Class 2014: Riverside School, Barking, London by Surface to Air Architects
More from: Class of 2014
In 2012, education secretary Michael Gove announced new design guidelines for schools, restricting the use of curves and calling for ‘super blocks’ and orthogonal forms with minimum indents - a requirement heavily contested by architects. This is one of the resulting schools. No curves, no fancy shapes, and built at super-fast speed.
Riverside School in Barking is a two-storey primary school built on the site of a former city farm. The scheme had to be flexible enough to also be used as a secondary school during an intermediate phase, before reverting to a primary school, eventually doubling in size and adding a sports hall.
The London Borough of Barking and Dagenham has one of the fastest-rising birth rates in the country - a 58 per cent increase between 2000 and 2010. Facing a shortfall in primary school places of almost 20 per cent, referred to by Local Government Association councillor David Simmonds as ‘desperate and unprecedented’, the borough needed to build quickly and cheaply.
East London-based Surface to Air Architects knew that a traditional approach was not going to work: it wouldn’t have delivered the speed or the adaptability the client was looking for. The building had to be completed and handed over just nine months after the initial project meeting. The scheme started on site in May and was completed by August, ready for the new school year. To meet this pressured timescale the practice looked to the site cabin - the modular construction method more often used for temporary accommodation on construction sites.
Surface to Air believes this method could solve the current crisis in school places: ‘We think the project was delivered 50 per cent faster using modular construction rather than traditional building methods,’ says Holly Porter, founding director at Surface to Air.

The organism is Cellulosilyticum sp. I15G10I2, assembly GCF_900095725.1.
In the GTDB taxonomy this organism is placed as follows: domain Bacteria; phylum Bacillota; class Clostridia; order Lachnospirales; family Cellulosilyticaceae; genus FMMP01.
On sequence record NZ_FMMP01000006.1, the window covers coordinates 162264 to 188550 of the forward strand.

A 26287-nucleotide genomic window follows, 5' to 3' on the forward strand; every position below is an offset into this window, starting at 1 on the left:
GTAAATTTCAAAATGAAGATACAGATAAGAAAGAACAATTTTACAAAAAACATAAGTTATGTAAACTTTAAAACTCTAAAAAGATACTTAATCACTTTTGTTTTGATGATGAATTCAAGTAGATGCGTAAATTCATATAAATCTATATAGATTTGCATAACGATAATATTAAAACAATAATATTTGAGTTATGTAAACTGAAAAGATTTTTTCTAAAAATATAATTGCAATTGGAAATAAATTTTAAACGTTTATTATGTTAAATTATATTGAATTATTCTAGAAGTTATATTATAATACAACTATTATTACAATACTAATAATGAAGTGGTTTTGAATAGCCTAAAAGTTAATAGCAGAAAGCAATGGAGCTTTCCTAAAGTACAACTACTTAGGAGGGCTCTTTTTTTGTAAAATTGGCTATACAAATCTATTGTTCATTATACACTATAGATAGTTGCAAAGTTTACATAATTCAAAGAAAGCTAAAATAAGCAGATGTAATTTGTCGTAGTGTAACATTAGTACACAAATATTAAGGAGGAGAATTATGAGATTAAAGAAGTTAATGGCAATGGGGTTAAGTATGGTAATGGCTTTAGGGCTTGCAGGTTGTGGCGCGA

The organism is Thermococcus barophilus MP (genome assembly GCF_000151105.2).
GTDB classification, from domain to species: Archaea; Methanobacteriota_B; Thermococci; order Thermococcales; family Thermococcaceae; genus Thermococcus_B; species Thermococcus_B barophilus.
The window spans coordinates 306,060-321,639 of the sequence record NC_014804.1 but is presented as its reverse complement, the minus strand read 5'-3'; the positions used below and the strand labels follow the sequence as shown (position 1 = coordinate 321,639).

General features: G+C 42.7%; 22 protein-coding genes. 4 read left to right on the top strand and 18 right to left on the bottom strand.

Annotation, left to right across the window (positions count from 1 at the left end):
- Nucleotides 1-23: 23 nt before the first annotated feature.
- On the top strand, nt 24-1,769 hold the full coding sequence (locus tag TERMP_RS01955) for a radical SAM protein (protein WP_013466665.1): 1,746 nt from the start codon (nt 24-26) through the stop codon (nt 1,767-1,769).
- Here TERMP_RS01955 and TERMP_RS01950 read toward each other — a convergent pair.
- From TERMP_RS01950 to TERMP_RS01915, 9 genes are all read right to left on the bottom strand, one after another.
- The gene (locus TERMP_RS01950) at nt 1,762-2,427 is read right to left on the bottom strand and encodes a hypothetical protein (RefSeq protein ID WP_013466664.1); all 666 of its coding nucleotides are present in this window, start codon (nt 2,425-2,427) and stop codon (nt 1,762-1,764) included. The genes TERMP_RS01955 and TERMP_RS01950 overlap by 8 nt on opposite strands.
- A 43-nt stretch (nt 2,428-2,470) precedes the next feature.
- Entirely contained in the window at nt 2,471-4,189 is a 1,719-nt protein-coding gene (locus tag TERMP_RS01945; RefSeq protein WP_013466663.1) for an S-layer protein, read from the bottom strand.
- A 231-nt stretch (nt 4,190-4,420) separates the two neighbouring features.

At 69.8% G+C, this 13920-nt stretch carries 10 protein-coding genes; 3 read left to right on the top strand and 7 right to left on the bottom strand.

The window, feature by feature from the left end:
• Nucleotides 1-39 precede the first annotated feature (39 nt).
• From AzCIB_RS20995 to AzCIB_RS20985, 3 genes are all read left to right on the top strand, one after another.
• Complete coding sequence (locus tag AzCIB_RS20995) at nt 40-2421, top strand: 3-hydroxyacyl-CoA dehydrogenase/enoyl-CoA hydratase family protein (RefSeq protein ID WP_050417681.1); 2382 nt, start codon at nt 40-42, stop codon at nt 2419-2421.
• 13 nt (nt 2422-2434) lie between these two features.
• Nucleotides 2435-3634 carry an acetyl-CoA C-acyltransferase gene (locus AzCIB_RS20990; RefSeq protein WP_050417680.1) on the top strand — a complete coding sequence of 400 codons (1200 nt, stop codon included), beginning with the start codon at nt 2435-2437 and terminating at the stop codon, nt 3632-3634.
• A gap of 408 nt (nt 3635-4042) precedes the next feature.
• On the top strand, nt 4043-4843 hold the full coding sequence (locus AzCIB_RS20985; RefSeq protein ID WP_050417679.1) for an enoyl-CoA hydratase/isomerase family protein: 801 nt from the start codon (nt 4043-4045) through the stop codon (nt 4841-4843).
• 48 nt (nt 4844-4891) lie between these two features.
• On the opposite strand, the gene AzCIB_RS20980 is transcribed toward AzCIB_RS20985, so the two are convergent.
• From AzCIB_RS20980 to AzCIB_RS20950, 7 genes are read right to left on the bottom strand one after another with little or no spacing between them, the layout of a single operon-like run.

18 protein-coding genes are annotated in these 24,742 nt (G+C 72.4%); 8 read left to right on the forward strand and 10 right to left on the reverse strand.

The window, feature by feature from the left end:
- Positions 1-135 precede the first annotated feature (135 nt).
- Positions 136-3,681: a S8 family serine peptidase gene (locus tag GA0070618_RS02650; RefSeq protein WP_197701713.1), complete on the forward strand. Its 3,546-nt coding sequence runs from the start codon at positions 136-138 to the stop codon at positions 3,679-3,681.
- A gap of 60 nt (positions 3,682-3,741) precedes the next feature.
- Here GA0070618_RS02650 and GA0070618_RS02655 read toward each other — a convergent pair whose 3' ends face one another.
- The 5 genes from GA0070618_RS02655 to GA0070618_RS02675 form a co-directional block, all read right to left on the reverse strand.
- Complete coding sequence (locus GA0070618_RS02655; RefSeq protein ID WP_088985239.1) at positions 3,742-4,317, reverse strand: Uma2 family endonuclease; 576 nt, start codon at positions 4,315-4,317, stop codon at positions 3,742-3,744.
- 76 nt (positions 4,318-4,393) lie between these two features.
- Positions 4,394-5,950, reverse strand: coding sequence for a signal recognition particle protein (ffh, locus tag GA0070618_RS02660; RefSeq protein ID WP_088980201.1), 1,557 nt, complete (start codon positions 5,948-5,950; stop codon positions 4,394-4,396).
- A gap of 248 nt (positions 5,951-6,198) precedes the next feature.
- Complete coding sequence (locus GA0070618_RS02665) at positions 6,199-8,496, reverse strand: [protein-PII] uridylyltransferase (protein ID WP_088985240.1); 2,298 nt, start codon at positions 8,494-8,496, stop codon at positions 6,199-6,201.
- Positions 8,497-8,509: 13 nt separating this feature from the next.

Construction began as soon as the external footprint was frozen - an advantage of using Portakabin construction. It took just a week to assemble the entire building envelope on site. Due to the adaptability of the modules, external cladding and internal layouts can be developed after planning permission is awarded and while the project is on site.
Modular buildings like these, unless at the hand of an imaginative designer, will always look like a Portakabin. At Riverside School, Surface to Air tried to address the regularity of the facade with different colour combinations. The building is clad in a standard finish of plastic-coated steel. The steel’s reflective nature allows the colour to change depending on the light outside. The facade is clearly inspired by recent Stirling Prize-shortlisted schools, but the effort is a little artless and cheap-looking.
There were limitations to using the modular system. Transport restrictions placed constraints on the size of loads which could be moved. This meant the double-height space required for the sports hall, which will be completed in phase two of the scheme, was impossible with this system. It is here that Surface to Air will have to resort to traditional construction methods.
‘One of the main challenges is that the system utilises a lightweight steel frame, so doesn’t provide thermal mass for cooling. However, the excellent sustainable solutions and highly controlled factory fabrication of the Yorkon building system offset this,’ says Porter.
She adds: ‘As a team we tried to inject a design approach into all elements of the spaces. We also expanded the selection of finishes and products while still meeting the very tight budget constraints.’
Building on the experience of using the Portakabin system for this school, the practice is now working with the manufacturer to further develop the construction method for use in future education projects. It is currently working on 16 other schools across London using the system.
Portakabins have come a long way since my school days, when I remember being housed in them for years as a junior-school pupil, and then again later at secondary school. They were damp, smelly, cold in winter and overheated in the summer. Working out at less than £1,500 per square metre, Surface to Air’s Riverside School shows what can be done when needs must. But through using such a modulated system, the resulting building has little flair, and lacks the sense of craftsmanship and joy that architects can bring to school design.
Laura Mark, AJ technical reporter